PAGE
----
My Pinko Past

25 Jan

This past weekend I finished reading Joseph Kanon’s brilliant 2009 thriller Stardust, which is set in Hollywood in the summer of 1945 immediately after the end of World War II. Partially a whodunit. Partially a look at how the leftist ideology voiced in the movies that helped sustain morale on the home front during the war became anathema soon thereafter.

Without giving away anything about the plot, Kanon reveals the tensions that reigned among the throng of German emigrants fleeing Hitler who had made their way to Southern California. Tensions exacerbated because their loyalties were always suspect, rightly or wrongly, as Ben, the protagonist, learns. That’s because the emigrants in the story had pasts that made them need to flee the Nazis, meaning they were intellectuals, socialists, or communists.

Of course, their pasts are not always indicative of who these men and women are in the novel’s present. At one point, one of the German characters, Ostermann, a distinguished writer who left the dark times in his native land for the sunny Southland, reflects on the ideological indiscretion of his youth. All youth, in fact.

“What did you think when you were eighteen?” Ostermann said gently, putting a hand on Ben’s shoulder. “Do you remember? I was for the Kaiser. A young man’s ideas. Things change….A flirtation and then you want to put it behind you.”

When I was eighteen I was not for the Kaiser (I’m not that old.) or for anyone representing authority. It was 1969, Nixon was in the White House, and the Vietnam War was raging. That October millions of protestors in the United States marched, sung, and meditated for peace to come to Southeast Asia. Across the nation there were teach-ins, one of which I led at my high school in California. (You’ll note in the accompanying school yearbook photo, Peace Day fell in the same week as a varsity football game.)

Although young, naive, and mostly clueless politically, during the organization of my school’s Peace Day I found myself suddenly in common cause with people whose ideologies were far more developed and sophisticated than mine. I read what they recommended and began to fancy myself a radical. A mustache soon appeared below my nose and my hair fell over my collar.

Once I was in college I was ready to commit to a deeper radicalism. The war had gotten worse with the illegal (and immoral) bombing of Cambodia and the massacre at My Lai. I helped organize more protests and became friends with committed leftists.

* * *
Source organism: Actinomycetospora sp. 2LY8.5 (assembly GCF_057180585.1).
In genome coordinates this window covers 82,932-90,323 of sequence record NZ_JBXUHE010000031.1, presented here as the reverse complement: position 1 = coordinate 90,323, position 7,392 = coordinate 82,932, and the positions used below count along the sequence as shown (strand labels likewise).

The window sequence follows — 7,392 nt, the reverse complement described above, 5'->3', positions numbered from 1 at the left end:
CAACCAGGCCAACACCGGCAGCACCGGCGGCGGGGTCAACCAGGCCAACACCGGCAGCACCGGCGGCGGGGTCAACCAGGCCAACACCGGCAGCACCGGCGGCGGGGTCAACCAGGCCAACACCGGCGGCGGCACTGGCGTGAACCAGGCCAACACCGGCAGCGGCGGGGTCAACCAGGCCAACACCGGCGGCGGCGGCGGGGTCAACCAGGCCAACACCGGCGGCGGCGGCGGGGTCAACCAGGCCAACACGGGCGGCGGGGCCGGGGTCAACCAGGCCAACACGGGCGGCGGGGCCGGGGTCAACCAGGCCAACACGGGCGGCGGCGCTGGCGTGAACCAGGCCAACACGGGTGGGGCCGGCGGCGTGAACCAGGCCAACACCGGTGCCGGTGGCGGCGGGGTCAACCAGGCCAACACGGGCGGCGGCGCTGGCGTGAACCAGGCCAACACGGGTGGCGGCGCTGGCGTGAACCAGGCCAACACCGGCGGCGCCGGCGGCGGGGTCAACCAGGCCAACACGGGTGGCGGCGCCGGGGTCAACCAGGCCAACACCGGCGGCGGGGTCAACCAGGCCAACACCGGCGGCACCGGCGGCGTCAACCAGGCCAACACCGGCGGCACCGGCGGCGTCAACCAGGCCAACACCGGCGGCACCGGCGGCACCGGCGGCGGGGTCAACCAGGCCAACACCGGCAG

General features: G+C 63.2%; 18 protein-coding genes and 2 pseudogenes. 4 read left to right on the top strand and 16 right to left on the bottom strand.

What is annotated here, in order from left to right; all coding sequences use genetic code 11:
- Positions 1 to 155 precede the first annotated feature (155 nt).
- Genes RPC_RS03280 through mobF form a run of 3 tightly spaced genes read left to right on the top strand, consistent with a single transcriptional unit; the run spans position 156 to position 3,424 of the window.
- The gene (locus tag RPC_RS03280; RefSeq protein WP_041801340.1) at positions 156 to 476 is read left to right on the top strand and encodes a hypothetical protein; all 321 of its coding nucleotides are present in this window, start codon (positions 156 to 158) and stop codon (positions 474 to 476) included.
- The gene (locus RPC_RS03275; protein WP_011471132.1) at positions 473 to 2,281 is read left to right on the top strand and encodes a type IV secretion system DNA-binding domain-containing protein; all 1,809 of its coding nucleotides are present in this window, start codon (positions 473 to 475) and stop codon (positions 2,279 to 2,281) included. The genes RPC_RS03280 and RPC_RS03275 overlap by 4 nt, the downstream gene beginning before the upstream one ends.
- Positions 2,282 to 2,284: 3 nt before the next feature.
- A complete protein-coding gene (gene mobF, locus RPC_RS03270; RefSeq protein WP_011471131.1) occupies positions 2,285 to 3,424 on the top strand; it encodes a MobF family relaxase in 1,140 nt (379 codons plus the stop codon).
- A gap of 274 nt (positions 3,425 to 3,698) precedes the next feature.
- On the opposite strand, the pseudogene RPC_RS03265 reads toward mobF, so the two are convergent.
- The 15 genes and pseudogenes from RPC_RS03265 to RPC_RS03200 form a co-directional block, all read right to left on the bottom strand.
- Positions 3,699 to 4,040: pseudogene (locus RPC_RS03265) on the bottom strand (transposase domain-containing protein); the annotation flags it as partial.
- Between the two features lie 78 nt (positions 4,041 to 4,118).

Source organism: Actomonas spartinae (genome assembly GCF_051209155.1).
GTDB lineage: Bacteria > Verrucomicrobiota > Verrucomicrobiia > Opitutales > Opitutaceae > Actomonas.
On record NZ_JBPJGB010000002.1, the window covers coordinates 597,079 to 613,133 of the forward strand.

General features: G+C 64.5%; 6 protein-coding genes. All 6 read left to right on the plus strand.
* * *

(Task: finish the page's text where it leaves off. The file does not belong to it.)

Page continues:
Communism, of course, had been completely discredited by the perversion of Stalinism, the tanks in Prague, and the brutality of life inside the Soviet Union. So I hung out with Leon Trotsky’s followers, in this case those engaged with the now defunct Young Socialists Alliance. I subscribed to The Militant, which apparently still exists, the weekly newspaper of the Socialist Workers Party.

Keep in mind that in the early 1970s when I was dreaming of a socialist paradise in the USA, the economy was on the rocks from underwriting the war for so long as well as suffering the effects of the first Arab oil embargo. And Nixon, embroiled in the Watergate scandal, was claiming “executive privilege” that would have put the executive branch above the law. It was easy to be radical in that milieu.

Then something happened that opened my eyes. The Supreme Court ruled 8-0 that Nixon was not a monarch beholden to no one else. The president, every president, had to submit to the due process of law like anyone else.

Suddenly I felt good about being an American. A nation built on law actually meant it.

Unlike many who shape-shifted from being radicals on the left to be radicals on the right, I took baby steps away from militancy. Despite persistent pleas from my YSA buddies, I never formally joined. I stopped going to meetings because hardcore members would not admit that the Supreme Court’s decision was meaningful since it did not fit their blinkered ideological narrative of American politics. I let my subscription to The Militant lapse. For a few years I even became a Democrat, though as now, I mostly eschewed party affiliations because my progressive notions are still a little too pink for the Democratic Party, especially today.

Also, getting older made me less radical. What inspired me at eighteen no longer raised my spirits in my twenties let alone in my sixtieth year. As Ostermann said, Things change. And so do people.

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5 Responses to “My Pinko Past”

  1. Paul January 25, 2011 at 9:33 pm #

    Your candid prose in this entry was most enjoyed,and complete with resplendent pic, reveals once more, life’s continually dichotomousness nature. Me think’s the next generation might want to give even more thought questioning authority….

    • Mark Everett Hall January 25, 2011 at 10:14 pm #

      Indeed, it’s always wise to question authority. Not always to disobey it, as I have learned in my waning years, but always, always question it until it can prove itself to be true.

  2. Mahendra Palsule February 24, 2011 at 4:24 am #

    Wonderful review. Paints the background picture that reveals to some extent why the book touched you.

    • Mark Everett Hall February 24, 2011 at 1:12 pm #

      Thanks, Mahendra. Indeed, some of the best books for me touch a real part of my life, if only connected through my oft loopy imagination.

Trackbacks/Pingbacks

  1. Tweets that mention My Pinko Past « Croisan Views -- Topsy.com - January 26, 2011

    […] This post was mentioned on Twitter by Mark Everett Hall, Mark Everett Hall. Mark Everett Hall said: My Pinko Past: http://t.co/oLhEEaU Like many of my generation, I had radical hopes & dreams; ones that I am proud of. #socialism […]

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